How Much Sugar is in Your Favorite Treat?

glasses of sodaWhen it comes to sugar and dentists, it’s a well known fact that the two really don’t work well together. At our dental office in Sheboygan, we always encourage our patients to limit their sugar intake in order to keep their teeth protected. But sometimes knowing how much sugar is really in some of our favorite treats is confusing. So today, we want to share the sugar content of a few popular snacks in an easy to understand way.

Candy

The first thing most people think about when we talk about sugar-packed snacks is candy. And rightfully so. Sugar content varies between different kinds of candy, but some of the biggest culprits have 17 teaspoons of the sweet stuff.  

Yogurt

Not all snacks that are high in sugar fall on the junk food list. Yogurt, for example, is usually viewed as a healthy snack high in calcium and vitamin D. While some types of yogurt are good for us and don’t have a lot of sugar, there are others that are packed with it. Yogurt that contains fruit or flavorings such as chocolate or caramel can have more than than 6.5 teaspoons of sugar in one 6 ounce cup.

Granola, Cereal, and Protein Bars

Here’s another group of snacks that are typically considered healthy. And again, some of them are. But others are not. Many times these types of bars have sweet ingredients like honey or added sugars and can contain anywhere from 6 to 7 teaspoons of sugar, sometimes even more.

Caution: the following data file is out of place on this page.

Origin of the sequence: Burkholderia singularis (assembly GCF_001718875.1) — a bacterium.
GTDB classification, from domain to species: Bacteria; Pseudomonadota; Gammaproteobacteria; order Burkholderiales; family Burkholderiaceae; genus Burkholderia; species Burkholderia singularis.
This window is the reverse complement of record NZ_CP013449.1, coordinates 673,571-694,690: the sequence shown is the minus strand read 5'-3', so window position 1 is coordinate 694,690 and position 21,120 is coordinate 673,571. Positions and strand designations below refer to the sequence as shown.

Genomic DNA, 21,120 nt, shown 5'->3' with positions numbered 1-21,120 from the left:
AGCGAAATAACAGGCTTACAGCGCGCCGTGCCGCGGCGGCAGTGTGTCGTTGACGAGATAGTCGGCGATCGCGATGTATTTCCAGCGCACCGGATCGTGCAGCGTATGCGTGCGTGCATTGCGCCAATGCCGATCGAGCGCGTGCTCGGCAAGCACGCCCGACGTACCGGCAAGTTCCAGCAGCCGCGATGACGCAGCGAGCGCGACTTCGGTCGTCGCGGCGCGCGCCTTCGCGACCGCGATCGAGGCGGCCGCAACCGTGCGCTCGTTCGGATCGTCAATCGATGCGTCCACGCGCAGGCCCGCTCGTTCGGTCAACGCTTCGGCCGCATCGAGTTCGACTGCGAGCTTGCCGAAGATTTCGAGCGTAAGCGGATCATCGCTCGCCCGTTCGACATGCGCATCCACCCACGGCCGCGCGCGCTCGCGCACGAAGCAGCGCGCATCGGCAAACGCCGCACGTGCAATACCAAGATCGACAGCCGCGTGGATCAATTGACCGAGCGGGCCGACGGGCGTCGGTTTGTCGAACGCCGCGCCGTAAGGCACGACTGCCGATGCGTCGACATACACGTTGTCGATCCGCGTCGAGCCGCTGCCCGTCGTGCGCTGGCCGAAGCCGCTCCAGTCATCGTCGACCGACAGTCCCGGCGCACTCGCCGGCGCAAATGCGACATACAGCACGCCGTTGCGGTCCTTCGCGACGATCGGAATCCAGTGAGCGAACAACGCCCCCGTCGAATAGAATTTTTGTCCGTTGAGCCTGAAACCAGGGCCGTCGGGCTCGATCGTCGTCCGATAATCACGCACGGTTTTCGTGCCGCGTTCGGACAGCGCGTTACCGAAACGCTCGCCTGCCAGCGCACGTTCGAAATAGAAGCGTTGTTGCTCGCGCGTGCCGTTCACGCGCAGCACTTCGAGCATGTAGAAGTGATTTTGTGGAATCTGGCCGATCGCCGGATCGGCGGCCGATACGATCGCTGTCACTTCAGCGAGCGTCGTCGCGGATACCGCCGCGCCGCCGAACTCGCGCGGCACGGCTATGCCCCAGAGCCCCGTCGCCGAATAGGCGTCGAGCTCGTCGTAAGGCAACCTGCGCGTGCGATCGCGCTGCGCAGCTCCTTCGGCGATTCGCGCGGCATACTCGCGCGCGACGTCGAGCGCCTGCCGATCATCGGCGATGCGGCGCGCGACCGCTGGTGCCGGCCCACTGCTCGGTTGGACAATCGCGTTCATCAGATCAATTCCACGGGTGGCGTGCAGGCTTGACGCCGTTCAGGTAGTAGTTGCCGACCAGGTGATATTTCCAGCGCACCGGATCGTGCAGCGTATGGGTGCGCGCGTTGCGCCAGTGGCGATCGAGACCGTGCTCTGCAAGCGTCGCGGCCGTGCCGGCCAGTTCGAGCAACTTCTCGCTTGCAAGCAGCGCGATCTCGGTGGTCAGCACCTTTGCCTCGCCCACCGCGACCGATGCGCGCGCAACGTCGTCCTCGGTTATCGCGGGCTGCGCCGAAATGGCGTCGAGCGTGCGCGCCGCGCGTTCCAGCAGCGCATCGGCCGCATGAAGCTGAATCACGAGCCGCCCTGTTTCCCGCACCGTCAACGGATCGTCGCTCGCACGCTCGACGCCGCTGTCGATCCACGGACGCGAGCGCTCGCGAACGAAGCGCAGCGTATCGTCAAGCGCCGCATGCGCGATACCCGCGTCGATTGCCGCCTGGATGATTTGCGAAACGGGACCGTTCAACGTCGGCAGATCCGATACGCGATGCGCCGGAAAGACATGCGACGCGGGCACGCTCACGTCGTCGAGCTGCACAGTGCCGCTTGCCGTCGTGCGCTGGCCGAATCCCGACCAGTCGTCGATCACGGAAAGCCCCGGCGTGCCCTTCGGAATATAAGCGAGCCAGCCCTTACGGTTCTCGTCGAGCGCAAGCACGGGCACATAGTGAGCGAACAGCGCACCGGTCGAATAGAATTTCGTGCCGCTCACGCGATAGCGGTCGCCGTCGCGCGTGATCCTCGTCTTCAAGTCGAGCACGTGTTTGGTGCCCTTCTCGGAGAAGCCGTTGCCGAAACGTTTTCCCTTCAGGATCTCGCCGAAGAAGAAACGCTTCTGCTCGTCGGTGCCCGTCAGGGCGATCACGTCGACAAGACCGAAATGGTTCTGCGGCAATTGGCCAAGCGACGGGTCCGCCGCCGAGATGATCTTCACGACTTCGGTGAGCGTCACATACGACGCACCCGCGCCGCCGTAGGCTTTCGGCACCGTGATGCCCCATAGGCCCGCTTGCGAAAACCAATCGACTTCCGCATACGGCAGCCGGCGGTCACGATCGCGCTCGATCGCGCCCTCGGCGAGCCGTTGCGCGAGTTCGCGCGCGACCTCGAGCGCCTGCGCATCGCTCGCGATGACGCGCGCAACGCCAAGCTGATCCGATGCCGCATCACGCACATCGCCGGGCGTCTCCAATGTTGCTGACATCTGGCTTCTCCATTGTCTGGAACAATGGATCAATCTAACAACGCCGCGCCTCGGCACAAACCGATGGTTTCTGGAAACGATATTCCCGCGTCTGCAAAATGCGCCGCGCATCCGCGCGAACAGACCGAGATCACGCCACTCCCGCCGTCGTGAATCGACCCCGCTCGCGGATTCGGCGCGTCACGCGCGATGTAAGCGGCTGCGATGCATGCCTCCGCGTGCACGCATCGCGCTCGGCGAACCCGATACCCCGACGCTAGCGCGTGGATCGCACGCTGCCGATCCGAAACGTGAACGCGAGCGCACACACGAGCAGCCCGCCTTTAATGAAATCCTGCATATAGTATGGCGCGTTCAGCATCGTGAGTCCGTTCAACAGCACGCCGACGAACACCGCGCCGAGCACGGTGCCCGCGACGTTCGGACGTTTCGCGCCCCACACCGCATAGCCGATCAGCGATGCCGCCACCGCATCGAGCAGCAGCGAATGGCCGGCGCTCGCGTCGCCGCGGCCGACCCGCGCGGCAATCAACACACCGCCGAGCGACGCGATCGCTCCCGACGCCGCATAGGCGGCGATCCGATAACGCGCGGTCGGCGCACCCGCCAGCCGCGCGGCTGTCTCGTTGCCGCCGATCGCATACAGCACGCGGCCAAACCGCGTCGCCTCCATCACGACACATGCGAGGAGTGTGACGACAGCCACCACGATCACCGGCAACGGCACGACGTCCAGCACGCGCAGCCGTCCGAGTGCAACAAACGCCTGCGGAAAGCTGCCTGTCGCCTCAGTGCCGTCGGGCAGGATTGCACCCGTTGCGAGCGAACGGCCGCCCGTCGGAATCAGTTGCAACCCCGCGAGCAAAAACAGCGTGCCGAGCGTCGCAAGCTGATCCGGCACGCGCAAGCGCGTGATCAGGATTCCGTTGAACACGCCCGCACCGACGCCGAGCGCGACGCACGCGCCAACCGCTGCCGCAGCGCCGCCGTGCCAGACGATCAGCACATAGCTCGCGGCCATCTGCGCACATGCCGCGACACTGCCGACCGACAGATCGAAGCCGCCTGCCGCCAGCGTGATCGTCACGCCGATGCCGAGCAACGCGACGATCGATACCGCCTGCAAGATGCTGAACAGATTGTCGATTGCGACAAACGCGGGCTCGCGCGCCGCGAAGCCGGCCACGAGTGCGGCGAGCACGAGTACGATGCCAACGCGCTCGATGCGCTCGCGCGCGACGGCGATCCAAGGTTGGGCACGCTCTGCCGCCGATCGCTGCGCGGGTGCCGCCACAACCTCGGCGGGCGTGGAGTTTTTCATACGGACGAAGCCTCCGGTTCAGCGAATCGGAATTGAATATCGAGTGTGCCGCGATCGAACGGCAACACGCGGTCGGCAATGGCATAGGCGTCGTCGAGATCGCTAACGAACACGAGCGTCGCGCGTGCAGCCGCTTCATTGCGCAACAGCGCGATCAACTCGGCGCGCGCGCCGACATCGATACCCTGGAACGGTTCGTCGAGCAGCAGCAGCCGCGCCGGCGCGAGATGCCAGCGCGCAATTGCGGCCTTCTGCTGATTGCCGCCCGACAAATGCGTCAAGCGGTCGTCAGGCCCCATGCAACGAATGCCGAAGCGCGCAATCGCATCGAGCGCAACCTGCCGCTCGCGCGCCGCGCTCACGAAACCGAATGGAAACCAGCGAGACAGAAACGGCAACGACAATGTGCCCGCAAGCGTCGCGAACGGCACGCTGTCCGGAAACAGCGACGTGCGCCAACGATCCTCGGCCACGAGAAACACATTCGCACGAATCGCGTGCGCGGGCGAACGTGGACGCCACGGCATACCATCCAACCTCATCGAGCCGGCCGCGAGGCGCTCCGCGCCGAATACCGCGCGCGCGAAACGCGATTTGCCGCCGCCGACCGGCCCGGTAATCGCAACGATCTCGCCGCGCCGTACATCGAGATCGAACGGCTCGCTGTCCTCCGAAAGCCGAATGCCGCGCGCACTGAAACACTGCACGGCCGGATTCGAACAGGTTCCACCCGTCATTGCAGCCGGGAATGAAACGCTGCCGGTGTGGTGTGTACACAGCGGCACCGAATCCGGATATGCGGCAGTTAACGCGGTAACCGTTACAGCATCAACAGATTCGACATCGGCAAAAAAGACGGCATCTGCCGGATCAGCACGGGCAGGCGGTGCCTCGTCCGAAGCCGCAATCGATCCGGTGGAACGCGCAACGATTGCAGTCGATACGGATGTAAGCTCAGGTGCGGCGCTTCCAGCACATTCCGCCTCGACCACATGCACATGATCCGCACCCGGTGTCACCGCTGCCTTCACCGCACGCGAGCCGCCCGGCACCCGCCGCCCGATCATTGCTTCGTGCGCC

Soda

Snacks and treats with high sugar content may not be limited to things we eat, but rather things we drink. Soda in particular is loaded with tons of sugar in one 12 ounce can. Some brands can even contain 11 teaspoons!

How Much Sugar is Too Much?

All of the information above is only helpful if you know how much added sugar is usually considered too much. Daily recommendations can vary from person to person based on a variety of factors, but the American Heart Association (AHA) has provided some maximum intake guidelines to follow.

Men – 150 calories per day (or 9 teaspoons)

Women – 100 calories per day (or 6 teaspoons)

Limit Sugar Intake to Stay Healthy

Sugar isn’t only concerning for dental health, but whole-body health as well. Staying below the maximum daily recommendations set by the AHA can help protect teeth from decay and cavities as well as the body from dangerous diseases such as diabetes.

Besides limiting how much sugar you consume, you should also make sure you’re brushing your teeth twice a day and flossing once a day. Removing any lingering bacteria and plaque through brushing and flossing will reduce your risk of decay. Additionally, make sure to visit your dentist in Sheboygan every six months for an even deeper clean and to catch any problems early when they’re still easily treatable.

If it’s been longer than six months since your last dental checkup, give our Sheboygan dental office a call to schedule an appointment today.

“I was having severe tooth pain and I sent out 5-6 emails to area dentists asking when they could see me and Bloom Family Dental was the only office that bothered getting back to me and so promptly! Had a consultation with Dr. Bloom today and he was very professional. The other staff members that assisted me – Stacey and Samantha – were so friendly and made my visit enjoyable. I’ll definitely be returning. Thank you!” –Megan F

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How Much Sugar is in Your Favorite Treat?